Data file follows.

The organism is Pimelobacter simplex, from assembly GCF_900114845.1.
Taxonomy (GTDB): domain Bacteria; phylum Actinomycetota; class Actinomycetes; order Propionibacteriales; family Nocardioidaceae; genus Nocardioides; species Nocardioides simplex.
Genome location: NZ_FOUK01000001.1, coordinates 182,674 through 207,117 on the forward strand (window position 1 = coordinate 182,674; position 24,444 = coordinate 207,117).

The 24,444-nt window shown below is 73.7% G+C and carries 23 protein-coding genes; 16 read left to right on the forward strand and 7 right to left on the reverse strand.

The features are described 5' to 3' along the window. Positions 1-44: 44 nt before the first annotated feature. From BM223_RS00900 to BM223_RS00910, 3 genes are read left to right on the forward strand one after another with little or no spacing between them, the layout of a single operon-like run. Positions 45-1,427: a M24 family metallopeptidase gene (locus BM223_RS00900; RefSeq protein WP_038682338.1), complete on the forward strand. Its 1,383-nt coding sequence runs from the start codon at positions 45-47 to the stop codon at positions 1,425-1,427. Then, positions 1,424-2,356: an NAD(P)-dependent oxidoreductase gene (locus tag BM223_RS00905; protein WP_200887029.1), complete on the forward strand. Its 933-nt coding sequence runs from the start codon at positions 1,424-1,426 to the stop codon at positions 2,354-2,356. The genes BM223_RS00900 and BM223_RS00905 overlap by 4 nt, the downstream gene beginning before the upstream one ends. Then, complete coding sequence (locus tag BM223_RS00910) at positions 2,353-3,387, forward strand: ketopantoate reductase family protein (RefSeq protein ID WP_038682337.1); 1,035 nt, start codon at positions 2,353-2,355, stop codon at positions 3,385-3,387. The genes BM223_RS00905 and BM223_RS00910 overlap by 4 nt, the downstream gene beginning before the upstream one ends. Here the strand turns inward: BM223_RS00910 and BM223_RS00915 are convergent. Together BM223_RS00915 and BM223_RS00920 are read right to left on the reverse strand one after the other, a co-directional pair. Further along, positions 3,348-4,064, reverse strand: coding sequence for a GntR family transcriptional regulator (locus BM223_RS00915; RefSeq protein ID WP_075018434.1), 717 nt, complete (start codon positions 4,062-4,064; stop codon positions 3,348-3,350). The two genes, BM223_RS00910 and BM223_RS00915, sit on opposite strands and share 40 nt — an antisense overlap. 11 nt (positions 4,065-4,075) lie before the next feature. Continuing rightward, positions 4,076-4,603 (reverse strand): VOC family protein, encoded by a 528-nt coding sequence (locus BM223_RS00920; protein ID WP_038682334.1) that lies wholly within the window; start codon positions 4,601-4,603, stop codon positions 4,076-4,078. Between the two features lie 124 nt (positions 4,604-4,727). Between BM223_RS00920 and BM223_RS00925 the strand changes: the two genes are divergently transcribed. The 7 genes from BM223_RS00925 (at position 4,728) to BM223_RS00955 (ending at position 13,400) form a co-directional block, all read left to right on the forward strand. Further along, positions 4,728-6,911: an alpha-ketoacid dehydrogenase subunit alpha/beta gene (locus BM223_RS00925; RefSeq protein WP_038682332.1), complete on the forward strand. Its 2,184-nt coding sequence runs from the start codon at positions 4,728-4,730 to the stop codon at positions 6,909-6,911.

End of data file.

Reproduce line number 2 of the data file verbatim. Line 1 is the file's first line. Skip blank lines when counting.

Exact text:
Taxonomy (GTDB): domain Bacteria; phylum Actinomycetota; class Actinomycetes; order Propionibacteriales; family Nocardioidaceae; genus Nocardioides; species Nocardioides simplex.